Mayor Sylvester Turner visited the site, as the vaccinations were being administered by the Houston Health Department.
The Houston Health Department tweeted a reminder that appointments for Monday were full.
REMINDER: Today's #COVID19 vaccination mega site at Minute Maid Park is open only to people with appointments, and appointments are full. We'll announce future appointment opportunities as supply increases. https://t.co/Rjlzmb7sCq#hounews #TakeYourBestShot #DontStopDontForget pic.twitter.com/YgvHCOTXKD— Houston Health Dept (@HoustonHealth) January 16, 2021
Since the mega site is not drive-thru, one thing that helps operations run smoothly is the large police presence directing people where they need to park and where to go from there.
"It's a large operation. There might be glitches every now and then, but I assure you vaccinations are not sitting on shelves," said Mayor Turner.
Despite the efforts to get people vaccinated, he said the COVID-19 positivity rate is still much higher than anyone would like.
"I'm still getting some disturbing pictures of people hanging out in clubs that have been recategorized as restaurants," he said. "And let me tell you, they are not restaurants."
Turner said he will be calling on TABC to crack down on the reclassifications. He said he's been in communication with Houston Fire Department Chief Sam Pena. He and his department are expected to be reviewing some of those restaurants Saturday night.
"When you look at these pictures, there's no food on the table," Turner said. "That is crazy. I am calling on the state to review their policies."
He said loop holes like these are making it very difficult for the city to achieve getting rid of the virus.
"TABC continues to conduct more than 1,000 inspections each week, which includes responding to reports of potential violations," TABC later said in a statement. "We are aware of the videos which surfaced this weekend and have already opened our own investigation."
The center at Minute Maid Park is one of the three mega sites operating in the Houston area.
WATCH: Minute Maid Park draws crowd waiting on COVID-19 vaccine
Memorial Herman is set to give out 13,000 vaccinations from Thursday to Sunday at NRG, which works out to about 3,200 a day. The extra 2,000 slots the hospital added for NRG's drive-thru clinic this weekend are now full.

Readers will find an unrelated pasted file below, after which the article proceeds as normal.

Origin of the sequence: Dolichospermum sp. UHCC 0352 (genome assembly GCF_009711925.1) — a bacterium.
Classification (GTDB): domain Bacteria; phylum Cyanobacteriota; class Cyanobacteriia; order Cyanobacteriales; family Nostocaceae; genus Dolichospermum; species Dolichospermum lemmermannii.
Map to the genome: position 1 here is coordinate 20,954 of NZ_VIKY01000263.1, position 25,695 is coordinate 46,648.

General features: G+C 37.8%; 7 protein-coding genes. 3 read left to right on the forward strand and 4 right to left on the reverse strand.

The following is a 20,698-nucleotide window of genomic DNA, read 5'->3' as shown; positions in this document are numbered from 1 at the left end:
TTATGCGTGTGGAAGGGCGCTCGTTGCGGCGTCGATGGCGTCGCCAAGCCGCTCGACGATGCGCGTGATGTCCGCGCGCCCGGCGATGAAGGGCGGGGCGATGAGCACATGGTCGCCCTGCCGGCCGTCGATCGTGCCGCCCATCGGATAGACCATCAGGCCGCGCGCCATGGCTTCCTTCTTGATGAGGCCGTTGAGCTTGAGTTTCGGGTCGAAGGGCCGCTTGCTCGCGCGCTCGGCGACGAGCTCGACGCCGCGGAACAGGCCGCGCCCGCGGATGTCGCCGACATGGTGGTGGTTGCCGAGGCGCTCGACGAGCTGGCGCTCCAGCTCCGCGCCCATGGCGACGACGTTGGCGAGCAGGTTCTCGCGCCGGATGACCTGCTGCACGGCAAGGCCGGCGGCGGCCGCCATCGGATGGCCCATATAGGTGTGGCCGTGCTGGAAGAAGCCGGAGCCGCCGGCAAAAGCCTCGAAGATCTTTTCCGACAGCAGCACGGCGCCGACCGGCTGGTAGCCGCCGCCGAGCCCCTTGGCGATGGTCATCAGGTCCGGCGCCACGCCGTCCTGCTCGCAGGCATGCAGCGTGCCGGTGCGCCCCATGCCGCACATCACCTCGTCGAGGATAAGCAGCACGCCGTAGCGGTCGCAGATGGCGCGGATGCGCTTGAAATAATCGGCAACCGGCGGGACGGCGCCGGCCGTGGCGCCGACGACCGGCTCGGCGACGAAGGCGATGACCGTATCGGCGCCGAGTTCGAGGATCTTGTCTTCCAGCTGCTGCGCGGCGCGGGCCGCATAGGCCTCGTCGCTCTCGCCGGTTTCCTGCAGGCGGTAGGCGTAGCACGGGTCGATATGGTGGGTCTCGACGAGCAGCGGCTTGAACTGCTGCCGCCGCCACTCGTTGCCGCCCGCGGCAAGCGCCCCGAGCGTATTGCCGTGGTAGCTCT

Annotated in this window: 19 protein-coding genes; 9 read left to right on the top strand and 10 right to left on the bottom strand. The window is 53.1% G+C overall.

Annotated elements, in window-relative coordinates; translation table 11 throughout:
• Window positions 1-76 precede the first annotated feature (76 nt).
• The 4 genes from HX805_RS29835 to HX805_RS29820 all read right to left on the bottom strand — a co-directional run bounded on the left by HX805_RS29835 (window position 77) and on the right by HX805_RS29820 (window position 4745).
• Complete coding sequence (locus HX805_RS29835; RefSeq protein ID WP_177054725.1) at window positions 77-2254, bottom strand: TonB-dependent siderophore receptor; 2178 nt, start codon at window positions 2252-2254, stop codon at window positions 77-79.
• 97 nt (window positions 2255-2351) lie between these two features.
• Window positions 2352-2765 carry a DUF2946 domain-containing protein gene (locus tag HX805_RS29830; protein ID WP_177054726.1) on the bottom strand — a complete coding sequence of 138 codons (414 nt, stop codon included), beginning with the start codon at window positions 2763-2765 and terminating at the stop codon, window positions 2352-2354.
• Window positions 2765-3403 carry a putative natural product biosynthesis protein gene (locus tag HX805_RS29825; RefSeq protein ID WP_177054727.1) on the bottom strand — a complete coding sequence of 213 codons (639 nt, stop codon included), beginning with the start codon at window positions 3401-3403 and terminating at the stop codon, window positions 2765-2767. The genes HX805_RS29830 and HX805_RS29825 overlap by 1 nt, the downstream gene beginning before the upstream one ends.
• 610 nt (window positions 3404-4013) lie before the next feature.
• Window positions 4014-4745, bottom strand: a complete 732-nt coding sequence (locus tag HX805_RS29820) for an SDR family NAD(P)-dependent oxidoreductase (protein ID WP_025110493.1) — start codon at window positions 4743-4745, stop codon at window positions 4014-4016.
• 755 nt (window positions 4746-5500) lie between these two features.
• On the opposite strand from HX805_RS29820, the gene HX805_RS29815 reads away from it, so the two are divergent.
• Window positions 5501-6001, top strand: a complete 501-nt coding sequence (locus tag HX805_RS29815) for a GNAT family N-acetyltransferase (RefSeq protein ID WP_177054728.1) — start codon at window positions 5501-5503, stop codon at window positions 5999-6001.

The spots were added to the schedule for Jan. 16 and Jan. 17, according to a release from the hospital. After about an hour, the hospital announced they had all been taken.
Houston Methodist Hospital will be giving out 4,000 shots. During this event, Memorial Hermann plans to vaccinate people who are 65 or older, which is based on the state's vaccination distribution Phase 1B guidelines.
Many of the surrounding county health departments, including Fort Bend, Montgomery, Waller, Brazoria and Galveston counties, did not receive additional doses this last week.
Many of those leaders have voiced their frustration and want to be able to do for their residents what Houston is doing today.
The state health department said the state will receive 333,650 first doses of the COVID-19 vaccine next week. The Texas Department of State Health Services instructed the CDC to ship the doses to 260 providers across Texas.
In the past week, Texas became the first state to administer 1 million doses of the vaccine.
In addition to the first doses, the state is also ordering about 500,000 doses intended as the second dose for people who were first vaccinated a few weeks ago.
WATCH: Houston city leaders outline plan to widen vaccine availability
You can also check with your primary care provider and local pharmacy, or the Texas Department of State Health Services' COVID-19 vaccine availability map.
READ MORE: Track COVID-19 vaccine availability and progress across Houston
The video above is from a previous story.
Coronavirus Houston: Answers to common COVID-19 vaccine questions
Houston vaccine allotments mostly to private providers leaves minority communities searching for doses
Scammers use fake vaccine waiting lists to target victims
Teenagers could be compensated for vaccine trial in Houston